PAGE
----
Sherwood Park was established in 1955 on farmland of the Smeltzer family, east of Edmonton. With a population of 70,618 in 2016, Sherwood Park has enough people to be Alberta’s seventh largest city, but technically retains the status of a hamlet. The Government of Alberta recognizes the Sherwood Park Urban Service Area as equivalent to a city.
Sherwood Park, originally named Campbelltown, was founded by John Hook Campbell and John Mitchell in 1953 when the Municipal District of Strathcona No. 83 approved their proposed development of a bedroom community east of Edmonton. The first homes within the community were marketed to the public in 1955. Canada Post intervened on the name of Campbelltown due to the existence of several other communities in Canada within the same name, so the community’s name was changed to Sherwood Park in 1956.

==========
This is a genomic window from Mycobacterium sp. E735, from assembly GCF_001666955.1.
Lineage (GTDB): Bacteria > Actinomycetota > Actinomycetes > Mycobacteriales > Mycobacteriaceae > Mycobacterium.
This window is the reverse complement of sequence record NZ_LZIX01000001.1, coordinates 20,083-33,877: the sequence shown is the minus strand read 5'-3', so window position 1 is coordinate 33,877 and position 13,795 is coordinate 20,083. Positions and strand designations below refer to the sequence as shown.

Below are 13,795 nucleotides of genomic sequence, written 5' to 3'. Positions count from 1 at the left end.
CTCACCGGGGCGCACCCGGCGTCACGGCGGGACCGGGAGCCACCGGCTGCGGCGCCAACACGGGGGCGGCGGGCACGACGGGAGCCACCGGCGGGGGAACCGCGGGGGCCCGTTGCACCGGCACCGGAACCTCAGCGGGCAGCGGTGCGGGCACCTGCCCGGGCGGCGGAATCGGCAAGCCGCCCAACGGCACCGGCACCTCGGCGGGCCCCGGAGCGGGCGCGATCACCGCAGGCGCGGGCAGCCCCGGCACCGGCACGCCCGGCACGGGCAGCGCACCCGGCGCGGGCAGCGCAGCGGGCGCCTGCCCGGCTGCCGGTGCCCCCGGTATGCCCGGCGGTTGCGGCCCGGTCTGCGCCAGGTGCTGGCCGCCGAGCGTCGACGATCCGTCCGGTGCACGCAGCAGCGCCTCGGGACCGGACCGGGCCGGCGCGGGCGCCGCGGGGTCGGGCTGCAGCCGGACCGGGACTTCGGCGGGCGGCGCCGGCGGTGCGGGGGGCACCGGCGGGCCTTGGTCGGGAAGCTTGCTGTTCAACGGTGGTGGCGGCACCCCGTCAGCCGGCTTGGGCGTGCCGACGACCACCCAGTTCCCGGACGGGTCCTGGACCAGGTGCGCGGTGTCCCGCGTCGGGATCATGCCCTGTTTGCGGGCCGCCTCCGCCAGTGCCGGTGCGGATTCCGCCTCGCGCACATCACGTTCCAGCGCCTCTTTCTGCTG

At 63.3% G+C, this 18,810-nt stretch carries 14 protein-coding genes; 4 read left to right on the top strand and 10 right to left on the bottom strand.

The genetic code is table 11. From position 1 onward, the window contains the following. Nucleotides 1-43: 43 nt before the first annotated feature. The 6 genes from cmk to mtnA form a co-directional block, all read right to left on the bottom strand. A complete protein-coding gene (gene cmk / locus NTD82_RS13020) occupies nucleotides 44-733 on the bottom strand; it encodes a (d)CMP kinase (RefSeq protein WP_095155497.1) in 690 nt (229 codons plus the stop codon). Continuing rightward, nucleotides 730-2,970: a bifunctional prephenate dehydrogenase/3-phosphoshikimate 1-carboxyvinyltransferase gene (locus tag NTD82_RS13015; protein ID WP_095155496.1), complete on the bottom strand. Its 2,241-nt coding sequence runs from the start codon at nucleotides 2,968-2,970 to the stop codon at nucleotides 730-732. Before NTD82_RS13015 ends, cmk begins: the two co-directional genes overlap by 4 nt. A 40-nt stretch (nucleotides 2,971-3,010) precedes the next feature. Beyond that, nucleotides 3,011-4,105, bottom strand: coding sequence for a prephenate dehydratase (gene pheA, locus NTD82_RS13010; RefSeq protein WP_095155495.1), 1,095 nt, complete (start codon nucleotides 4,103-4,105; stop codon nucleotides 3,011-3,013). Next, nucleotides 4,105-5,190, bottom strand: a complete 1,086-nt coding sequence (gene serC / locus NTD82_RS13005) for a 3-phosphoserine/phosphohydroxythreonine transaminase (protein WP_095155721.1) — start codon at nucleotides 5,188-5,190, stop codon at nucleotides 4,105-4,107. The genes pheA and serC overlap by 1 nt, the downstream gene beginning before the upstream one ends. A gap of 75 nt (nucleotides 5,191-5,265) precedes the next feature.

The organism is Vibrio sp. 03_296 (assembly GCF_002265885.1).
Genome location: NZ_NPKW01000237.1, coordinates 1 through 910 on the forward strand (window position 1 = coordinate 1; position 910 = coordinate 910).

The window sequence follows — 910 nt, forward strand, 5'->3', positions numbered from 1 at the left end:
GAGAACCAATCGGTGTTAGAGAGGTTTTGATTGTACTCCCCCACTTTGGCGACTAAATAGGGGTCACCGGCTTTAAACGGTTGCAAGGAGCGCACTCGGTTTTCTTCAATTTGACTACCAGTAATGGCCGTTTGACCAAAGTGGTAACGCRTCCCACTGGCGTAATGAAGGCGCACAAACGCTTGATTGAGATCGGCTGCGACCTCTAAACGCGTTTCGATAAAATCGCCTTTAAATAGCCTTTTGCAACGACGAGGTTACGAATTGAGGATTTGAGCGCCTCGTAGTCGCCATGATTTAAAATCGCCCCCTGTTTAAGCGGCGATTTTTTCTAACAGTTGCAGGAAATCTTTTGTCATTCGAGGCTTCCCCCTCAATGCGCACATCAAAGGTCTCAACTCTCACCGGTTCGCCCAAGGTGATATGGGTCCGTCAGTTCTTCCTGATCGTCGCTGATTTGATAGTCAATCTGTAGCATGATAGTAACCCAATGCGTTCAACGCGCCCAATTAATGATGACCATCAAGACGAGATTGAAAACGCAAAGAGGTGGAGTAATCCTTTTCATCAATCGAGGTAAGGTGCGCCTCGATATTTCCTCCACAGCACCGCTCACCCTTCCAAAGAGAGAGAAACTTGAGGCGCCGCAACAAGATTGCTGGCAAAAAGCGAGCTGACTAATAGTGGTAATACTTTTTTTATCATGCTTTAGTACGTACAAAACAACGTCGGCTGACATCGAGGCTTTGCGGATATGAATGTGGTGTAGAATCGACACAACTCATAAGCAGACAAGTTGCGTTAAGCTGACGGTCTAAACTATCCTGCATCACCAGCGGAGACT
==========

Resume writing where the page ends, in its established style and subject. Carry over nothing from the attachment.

The Sherwood Park Urban Service Area is located in the Edmonton Capital Region along the western edge of central Strathcona County adjacent to the City of Edmonton. The majority of the community is bound by Highway 16 (Yellowhead Highway) to the north, Highway 21 to the east, Highway 630 (Wye Road) to the south, and Anthony Henday Drive (Highway 216) to the west. The Refinery Row portion of Sherwood Park is located across Anthony Henday Drive to the west, between Sherwood Park Freeway and Highway 16. Numerous developments fronting the south side of Wye Road, including Wye Gardens, Wye Crossing, Salisbury Village and the Estates of Sherwood Park, are also within the community. Lands north of Highway 16 and south of Township Road 534/Oldman Creek between Range Road 232 (Sherwood Drive) to the west and Highway 21 to the east are also within the Sherwood Park urban service area.